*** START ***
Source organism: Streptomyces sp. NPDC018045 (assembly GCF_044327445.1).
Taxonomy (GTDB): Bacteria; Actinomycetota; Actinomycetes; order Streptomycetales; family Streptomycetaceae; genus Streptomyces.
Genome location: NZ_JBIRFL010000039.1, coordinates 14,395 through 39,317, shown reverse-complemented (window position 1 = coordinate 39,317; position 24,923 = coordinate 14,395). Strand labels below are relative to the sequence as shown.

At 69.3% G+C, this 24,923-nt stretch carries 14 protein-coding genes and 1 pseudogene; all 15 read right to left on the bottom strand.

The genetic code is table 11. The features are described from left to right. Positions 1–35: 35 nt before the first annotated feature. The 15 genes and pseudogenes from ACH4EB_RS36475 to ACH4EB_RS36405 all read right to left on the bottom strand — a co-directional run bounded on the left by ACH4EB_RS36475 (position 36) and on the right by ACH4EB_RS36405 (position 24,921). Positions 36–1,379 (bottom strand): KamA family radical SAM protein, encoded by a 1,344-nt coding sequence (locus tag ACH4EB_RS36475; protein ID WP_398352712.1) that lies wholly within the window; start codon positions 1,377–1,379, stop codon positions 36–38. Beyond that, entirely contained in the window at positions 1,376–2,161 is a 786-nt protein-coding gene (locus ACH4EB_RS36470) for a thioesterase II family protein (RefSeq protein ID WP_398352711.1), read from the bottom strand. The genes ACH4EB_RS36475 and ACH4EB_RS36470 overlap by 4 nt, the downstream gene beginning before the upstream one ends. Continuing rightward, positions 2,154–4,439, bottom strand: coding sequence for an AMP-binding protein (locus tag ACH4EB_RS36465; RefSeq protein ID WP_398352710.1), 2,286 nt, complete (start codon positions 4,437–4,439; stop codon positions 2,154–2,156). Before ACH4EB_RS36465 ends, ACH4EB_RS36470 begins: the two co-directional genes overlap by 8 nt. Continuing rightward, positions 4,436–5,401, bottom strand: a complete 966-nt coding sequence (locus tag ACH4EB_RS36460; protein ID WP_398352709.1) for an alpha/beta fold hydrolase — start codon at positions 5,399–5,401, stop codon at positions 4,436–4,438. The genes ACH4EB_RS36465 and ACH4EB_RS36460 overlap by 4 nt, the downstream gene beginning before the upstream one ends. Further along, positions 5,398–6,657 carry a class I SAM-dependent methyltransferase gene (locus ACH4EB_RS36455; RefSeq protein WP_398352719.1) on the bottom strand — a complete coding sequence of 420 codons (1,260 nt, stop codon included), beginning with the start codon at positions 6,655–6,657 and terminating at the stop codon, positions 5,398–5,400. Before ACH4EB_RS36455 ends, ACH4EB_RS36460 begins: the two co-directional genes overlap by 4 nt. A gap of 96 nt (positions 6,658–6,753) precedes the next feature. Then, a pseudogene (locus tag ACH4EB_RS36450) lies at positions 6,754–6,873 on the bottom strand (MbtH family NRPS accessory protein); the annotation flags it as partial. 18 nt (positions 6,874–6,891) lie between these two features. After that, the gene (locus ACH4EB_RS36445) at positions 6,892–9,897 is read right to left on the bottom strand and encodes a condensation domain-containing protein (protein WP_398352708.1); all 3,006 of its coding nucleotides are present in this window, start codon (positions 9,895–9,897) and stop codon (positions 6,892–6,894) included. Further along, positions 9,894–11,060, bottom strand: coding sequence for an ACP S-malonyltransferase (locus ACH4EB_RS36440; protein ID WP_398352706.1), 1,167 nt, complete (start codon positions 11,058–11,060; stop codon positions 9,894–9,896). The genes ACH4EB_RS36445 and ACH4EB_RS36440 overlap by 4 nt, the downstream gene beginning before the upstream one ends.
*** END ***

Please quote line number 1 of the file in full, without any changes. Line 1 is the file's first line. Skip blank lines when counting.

Source organism: Streptomyces sp. NPDC018045 (assembly GCF_044327445.1).